When I was taking wedding clients, my social media was very different. It was easy to get a few hundred page likes and followers, because I was constantly working with different people. Now that I have a smaller number of clients, but greater number of products, my “followers” have dwindled. I focus on quality over quantity there. It doesn’t matter if you have 200 new followers, if they never hire you. Better to have 1 new one who does.

Accountant vs. Doing Your Own Math

I’m not a CPA and didn’t go to business school (I know, you’re shocked by this). But when I was starting out I didn’t feel like I could afford an accountant. I did some basic research and leaned on my dad for help (he owns a business as well) and with the help of Quickbooks, realized I could do this on my own. A few years in I went to an account to do my end of year taxes, because I wasn’t confident I was doing them correctly. He ultimately told me that I was doing most of his job already and I just needed to learn how to file 2 forms to be 100% self sufficient with my taxes. (It also helps that I live in Virginia which has a lot of online resources for small business).

Now that I’m in the swing of things, my finances don’t take that long to do and I’m happy to just do them myself. Invoicing and depositing check payments is the biggest day-to-day activity, but the advancement of things like mobile app check depositing means I don’t even have to go to the bank anymore. But don’t let me talk you out of getting an accountant. It’s always a good idea, especially if you don’t have an awesome dad who can answer all your questions.

Expanding vs. Perfecting What You Have Now

This is a scary one. I’m not a gambler and I don’t love change. So when I had 3 solid years of growth, to the point where I was turning away work and new clients, I had to stop and think about expanding. Honestly, it still freaks me out. What if I invest in expanding and it doesn’t pan out? What if I screw it up? What if I hire someone who turns out to be awful? What if I fire them and they sue me??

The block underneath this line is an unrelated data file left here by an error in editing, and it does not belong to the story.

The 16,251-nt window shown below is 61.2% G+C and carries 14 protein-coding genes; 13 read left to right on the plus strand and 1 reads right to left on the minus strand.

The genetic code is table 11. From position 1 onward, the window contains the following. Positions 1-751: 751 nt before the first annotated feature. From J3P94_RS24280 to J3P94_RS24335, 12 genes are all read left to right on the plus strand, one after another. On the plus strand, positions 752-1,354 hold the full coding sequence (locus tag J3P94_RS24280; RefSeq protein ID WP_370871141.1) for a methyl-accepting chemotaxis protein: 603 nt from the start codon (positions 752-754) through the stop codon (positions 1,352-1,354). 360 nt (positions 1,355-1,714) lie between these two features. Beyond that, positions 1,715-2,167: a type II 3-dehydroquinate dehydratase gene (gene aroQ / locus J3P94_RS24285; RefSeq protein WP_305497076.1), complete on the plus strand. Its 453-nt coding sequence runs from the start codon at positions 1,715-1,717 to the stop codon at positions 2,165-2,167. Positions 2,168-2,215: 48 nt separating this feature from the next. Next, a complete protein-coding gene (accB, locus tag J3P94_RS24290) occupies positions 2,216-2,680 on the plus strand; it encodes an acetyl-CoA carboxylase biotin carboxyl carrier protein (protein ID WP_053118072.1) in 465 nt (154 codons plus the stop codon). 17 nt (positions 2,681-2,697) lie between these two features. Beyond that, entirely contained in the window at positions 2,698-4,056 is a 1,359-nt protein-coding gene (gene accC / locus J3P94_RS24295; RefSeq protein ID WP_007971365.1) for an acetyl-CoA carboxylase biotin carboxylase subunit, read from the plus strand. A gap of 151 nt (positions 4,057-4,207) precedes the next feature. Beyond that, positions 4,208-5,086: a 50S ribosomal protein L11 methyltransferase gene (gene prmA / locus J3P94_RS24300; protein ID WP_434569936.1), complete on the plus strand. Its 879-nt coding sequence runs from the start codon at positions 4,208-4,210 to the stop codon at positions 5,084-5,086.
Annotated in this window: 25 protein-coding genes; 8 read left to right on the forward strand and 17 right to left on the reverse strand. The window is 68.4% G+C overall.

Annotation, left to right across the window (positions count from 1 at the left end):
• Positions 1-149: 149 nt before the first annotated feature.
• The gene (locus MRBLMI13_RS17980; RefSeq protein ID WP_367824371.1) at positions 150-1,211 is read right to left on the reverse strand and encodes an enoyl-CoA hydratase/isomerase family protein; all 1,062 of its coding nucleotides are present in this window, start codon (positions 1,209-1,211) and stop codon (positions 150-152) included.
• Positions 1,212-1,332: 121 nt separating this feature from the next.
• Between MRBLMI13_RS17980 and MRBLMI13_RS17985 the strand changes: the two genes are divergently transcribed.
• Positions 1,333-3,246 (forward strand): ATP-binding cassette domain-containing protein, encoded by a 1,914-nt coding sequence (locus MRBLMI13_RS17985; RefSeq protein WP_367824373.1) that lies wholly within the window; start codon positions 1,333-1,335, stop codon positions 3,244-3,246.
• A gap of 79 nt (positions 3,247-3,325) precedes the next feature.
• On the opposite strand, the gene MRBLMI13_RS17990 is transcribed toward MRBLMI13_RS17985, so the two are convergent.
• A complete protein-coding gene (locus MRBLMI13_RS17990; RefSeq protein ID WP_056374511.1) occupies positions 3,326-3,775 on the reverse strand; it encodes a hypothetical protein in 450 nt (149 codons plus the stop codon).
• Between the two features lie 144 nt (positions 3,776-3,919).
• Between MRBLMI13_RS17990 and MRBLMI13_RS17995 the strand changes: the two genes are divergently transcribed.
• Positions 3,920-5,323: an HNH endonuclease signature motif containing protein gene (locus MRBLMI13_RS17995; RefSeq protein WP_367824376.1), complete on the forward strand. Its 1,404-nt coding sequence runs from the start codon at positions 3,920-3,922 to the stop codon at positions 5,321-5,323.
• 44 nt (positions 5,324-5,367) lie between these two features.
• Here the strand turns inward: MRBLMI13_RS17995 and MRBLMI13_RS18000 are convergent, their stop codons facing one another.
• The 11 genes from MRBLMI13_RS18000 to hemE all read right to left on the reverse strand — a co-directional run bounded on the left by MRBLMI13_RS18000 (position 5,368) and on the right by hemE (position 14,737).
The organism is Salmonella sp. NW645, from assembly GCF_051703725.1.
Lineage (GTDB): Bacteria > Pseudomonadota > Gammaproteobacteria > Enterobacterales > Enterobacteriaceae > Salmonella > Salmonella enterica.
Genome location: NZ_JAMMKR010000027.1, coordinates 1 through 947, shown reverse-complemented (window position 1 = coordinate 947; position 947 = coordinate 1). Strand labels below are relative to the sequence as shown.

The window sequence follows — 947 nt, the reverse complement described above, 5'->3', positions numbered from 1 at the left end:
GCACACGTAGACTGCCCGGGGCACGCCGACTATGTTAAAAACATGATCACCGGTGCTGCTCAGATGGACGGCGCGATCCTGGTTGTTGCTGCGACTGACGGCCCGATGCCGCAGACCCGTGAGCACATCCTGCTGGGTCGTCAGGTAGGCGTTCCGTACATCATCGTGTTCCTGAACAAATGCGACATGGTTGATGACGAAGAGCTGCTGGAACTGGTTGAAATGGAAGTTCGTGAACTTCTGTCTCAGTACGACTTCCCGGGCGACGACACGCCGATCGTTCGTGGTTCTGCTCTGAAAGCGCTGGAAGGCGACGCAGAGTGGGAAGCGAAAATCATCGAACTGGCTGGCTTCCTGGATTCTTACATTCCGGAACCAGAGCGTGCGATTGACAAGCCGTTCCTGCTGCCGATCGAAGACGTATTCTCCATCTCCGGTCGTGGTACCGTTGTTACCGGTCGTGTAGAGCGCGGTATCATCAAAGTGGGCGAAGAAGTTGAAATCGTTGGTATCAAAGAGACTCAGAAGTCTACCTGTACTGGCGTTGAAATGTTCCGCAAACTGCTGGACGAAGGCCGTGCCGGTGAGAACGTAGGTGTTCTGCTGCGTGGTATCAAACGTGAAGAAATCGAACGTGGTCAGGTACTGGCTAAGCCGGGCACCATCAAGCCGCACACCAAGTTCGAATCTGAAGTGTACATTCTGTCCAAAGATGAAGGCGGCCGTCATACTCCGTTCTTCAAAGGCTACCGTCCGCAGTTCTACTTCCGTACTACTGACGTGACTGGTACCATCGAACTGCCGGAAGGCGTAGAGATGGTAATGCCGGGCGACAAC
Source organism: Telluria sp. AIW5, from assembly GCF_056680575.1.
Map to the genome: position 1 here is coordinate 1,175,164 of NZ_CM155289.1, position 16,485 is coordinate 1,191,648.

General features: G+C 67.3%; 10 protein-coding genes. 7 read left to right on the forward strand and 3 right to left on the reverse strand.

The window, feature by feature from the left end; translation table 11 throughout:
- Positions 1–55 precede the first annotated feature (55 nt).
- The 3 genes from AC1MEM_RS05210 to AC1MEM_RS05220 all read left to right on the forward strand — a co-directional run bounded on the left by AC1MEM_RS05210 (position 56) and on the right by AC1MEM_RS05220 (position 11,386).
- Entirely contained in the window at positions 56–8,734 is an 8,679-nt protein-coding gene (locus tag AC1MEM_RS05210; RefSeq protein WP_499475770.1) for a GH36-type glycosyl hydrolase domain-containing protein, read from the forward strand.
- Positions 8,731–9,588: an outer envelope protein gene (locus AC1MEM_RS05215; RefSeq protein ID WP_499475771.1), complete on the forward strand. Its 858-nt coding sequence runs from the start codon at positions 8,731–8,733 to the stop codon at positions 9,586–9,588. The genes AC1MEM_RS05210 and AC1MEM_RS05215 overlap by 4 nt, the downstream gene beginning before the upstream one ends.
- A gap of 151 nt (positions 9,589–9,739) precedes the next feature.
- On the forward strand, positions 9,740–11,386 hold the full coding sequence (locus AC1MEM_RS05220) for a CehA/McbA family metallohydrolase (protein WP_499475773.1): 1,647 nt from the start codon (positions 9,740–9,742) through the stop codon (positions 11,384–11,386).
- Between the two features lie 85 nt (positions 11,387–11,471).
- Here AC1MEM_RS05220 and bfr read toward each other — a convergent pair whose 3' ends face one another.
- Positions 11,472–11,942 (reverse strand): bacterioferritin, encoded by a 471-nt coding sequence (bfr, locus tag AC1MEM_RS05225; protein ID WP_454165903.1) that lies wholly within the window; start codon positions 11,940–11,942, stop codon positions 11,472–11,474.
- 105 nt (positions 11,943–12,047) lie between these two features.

I found a lot of what-ifs in expanding. So for years I decided to work on perfecting what I had. Client relationships, better product, better communication and scheduling. That was the right choice for me. But after almost 8 years, I decided it was time to take a risk and see what expanding (very, very slowly) would look like. So far it’s working out well.

Taking Every Job vs. Valuing Your Worth

This plays into the to-expand-or-not-to-expand area as well. When starting out, I did take every job, whether it paid well or not, whether it was a good fit or not. I felt like I needed to learn and built my portfolio, so I did it. I don’t regret that.

But now I lean much more to valuing my worth, especially when it comes to pro bono or low paying jobs. There was a point about 4–5 years in where I realized that the amount of time I put into wedding invitations vs. the profit, just wasn’t panning out. I had to cut those services to make way for more corporate and non-profit projects, so that I can have enough profit to live off.


Essentially, business is all about balance. And it’s important to remember that the scales may tip in different directions at different times as your business grows. Keep accessing your situation every now and thing and see where you need to adjust.